The Thirteenth Annual Report of the Club presented in September 1899 recorded the death of Mr. A. Fritsch, “a much esteemed member”, and contained a notice to the members that the Committee h(ld successfully negotiated with the Executors of the Will of the deceased member.
a lease for three years at six pounds ( £6) per annum and an undertaking to grant renewal for a further term of two years at the same rental, provided they are in a position to do so.
The section of the Report dealing with this matter includes the statement
Your Committee trust that every member will keep in mind the fact that the Club has now to pay a rental for the property.
Thus it appears that Mr. Fritsch’s generous action of 1895-96 may have been repeated in subsequent years.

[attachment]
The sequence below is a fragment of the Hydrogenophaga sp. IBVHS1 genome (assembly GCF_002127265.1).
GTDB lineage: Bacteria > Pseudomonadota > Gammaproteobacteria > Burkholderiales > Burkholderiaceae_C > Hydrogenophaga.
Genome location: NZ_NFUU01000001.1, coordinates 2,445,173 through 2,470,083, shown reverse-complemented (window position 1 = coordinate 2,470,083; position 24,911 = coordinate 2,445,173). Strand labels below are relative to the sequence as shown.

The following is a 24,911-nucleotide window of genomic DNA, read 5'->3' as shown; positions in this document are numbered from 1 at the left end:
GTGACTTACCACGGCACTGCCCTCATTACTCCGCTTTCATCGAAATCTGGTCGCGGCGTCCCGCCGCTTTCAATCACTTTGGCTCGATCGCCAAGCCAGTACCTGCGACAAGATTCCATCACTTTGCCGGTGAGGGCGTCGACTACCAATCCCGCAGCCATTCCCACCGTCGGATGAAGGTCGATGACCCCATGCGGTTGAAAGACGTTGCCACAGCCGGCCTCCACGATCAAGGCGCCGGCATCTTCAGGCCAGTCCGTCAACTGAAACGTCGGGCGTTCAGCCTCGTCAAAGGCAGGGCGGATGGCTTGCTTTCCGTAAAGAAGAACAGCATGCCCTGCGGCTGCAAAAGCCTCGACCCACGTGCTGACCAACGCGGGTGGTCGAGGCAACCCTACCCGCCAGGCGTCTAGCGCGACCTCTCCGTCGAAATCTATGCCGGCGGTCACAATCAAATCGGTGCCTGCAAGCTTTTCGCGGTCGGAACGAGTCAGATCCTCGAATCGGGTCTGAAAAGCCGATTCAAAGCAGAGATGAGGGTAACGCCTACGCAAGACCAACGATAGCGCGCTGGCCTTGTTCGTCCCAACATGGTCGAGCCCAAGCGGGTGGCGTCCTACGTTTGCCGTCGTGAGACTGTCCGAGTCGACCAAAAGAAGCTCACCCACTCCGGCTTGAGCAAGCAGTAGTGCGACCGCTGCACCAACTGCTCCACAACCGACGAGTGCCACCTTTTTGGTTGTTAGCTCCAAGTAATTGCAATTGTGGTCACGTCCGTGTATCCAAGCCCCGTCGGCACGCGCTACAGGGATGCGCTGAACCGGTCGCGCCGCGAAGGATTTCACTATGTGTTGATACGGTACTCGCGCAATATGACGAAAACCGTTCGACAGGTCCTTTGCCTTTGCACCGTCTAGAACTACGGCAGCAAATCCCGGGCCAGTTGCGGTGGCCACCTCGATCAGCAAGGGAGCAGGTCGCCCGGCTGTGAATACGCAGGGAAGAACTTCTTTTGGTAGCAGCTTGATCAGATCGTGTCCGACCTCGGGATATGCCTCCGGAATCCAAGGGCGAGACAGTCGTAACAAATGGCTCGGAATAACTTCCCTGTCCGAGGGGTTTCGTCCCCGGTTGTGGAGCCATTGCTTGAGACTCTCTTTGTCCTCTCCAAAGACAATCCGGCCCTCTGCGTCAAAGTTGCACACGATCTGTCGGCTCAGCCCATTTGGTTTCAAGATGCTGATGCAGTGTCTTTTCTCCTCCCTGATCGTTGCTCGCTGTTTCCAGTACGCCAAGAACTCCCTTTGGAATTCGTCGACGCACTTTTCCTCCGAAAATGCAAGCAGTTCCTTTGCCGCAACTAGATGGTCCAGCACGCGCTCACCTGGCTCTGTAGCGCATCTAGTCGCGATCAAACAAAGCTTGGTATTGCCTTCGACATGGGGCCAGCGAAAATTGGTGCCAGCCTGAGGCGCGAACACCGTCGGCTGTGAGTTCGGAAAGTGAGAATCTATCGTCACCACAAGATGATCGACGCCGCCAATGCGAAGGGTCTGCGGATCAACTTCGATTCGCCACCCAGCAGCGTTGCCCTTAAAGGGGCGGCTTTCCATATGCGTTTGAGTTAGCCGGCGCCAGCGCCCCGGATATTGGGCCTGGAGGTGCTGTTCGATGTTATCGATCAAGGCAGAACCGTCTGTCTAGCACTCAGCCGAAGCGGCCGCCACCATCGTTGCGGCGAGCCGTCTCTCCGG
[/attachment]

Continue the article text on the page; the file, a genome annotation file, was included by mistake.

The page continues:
The approach to the Executors for an extension to the lease resulted in an offer
to sell the Club the piece of land having a frontage to Fritsch’s Road of about 130 feet by a depth of 305 feet or that extent of depth which includes the land at present occupied by the Club for the sum of £ 162-10-0 cash down, this being at the rate of 25 shillings per foot for the Fritsch’s Road frontage – or – as an alternative to give the Club a new lease for a further term of three years with the option of purchasing the same land at any time during the three years for the sum of £ 195 – being at the rate of thirty shillings per foot for the Fritsch’s Road frontage.